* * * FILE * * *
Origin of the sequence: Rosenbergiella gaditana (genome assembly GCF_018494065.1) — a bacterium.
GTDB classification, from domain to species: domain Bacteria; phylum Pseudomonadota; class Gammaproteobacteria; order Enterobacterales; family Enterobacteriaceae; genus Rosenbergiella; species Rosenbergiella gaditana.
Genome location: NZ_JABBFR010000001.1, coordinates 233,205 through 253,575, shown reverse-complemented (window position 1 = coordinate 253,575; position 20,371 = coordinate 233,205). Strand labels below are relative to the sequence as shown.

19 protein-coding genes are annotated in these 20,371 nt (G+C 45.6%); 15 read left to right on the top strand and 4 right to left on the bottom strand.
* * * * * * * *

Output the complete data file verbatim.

Origin of the sequence: Rosenbergiella gaditana (genome assembly GCF_018494065.1) — a bacterium.
GTDB classification, from domain to species: domain Bacteria; phylum Pseudomonadota; class Gammaproteobacteria; order Enterobacterales; family Enterobacteriaceae; genus Rosenbergiella; species Rosenbergiella gaditana.
Genome location: NZ_JABBFR010000001.1, coordinates 233,205 through 253,575, shown reverse-complemented (window position 1 = coordinate 253,575; position 20,371 = coordinate 233,205). Strand labels below are relative to the sequence as shown.

19 protein-coding genes are annotated in these 20,371 nt (G+C 45.6%); 15 read left to right on the top strand and 4 right to left on the bottom strand.